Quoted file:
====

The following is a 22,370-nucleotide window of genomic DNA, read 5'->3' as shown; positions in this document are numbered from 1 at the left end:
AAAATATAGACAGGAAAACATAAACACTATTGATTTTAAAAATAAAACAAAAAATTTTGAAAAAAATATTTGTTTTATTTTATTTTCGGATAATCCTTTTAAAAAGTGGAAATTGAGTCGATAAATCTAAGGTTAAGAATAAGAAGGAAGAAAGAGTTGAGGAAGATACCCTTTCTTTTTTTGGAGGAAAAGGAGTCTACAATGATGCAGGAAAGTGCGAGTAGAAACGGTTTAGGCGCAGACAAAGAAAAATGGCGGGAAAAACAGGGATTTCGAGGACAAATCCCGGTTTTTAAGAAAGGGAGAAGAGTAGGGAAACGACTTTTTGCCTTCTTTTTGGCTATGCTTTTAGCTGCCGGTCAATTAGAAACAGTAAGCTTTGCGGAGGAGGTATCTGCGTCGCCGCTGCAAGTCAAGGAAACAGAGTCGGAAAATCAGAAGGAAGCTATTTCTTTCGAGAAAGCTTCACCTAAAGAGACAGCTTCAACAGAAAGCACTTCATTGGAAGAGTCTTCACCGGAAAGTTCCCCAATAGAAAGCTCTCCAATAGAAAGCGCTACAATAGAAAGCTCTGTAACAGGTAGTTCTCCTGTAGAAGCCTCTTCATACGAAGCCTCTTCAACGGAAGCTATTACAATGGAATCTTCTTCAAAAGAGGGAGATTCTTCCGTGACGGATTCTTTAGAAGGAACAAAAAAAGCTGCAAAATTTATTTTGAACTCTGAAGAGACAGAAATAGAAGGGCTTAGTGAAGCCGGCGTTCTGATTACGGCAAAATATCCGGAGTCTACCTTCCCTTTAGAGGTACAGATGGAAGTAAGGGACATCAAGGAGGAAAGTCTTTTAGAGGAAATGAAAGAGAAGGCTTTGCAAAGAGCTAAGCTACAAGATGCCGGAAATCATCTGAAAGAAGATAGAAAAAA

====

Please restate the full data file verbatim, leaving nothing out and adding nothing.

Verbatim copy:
The following is a 22,370-nucleotide window of genomic DNA, read 5'->3' as shown; positions in this document are numbered from 1 at the left end:
AAAATATAGACAGGAAAACATAAACACTATTGATTTTAAAAATAAAACAAAAAATTTTGAAAAAAATATTTGTTTTATTTTATTTTCGGATAATCCTTTTAAAAAGTGGAAATTGAGTCGATAAATCTAAGGTTAAGAATAAGAAGGAAGAAAGAGTTGAGGAAGATACCCTTTCTTTTTTTGGAGGAAAAGGAGTCTACAATGATGCAGGAAAGTGCGAGTAGAAACGGTTTAGGCGCAGACAAAGAAAAATGGCGGGAAAAACAGGGATTTCGAGGACAAATCCCGGTTTTTAAGAAAGGGAGAAGAGTAGGGAAACGACTTTTTGCCTTCTTTTTGGCTATGCTTTTAGCTGCCGGTCAATTAGAAACAGTAAGCTTTGCGGAGGAGGTATCTGCGTCGCCGCTGCAAGTCAAGGAAACAGAGTCGGAAAATCAGAAGGAAGCTATTTCTTTCGAGAAAGCTTCACCTAAAGAGACAGCTTCAACAGAAAGCACTTCATTGGAAGAGTCTTCACCGGAAAGTTCCCCAATAGAAAGCTCTCCAATAGAAAGCGCTACAATAGAAAGCTCTGTAACAGGTAGTTCTCCTGTAGAAGCCTCTTCATACGAAGCCTCTTCAACGGAAGCTATTACAATGGAATCTTCTTCAAAAGAGGGAGATTCTTCCGTGACGGATTCTTTAGAAGGAACAAAAAAAGCTGCAAAATTTATTTTGAACTCTGAAGAGACAGAAATAGAAGGGCTTAGTGAAGCCGGCGTTCTGATTACGGCAAAATATCCGGAGTCTACCTTCCCTTTAGAGGTACAGATGGAAGTAAGGGACATCAAGGAGGAAAGTCTTTTAGAGGAAATGAAAGAGAAGGCTTTGCAAAGAGCTAAGCTACAAGATGCCGGAAATCATCTGAAAGAAGATAGAAAAAA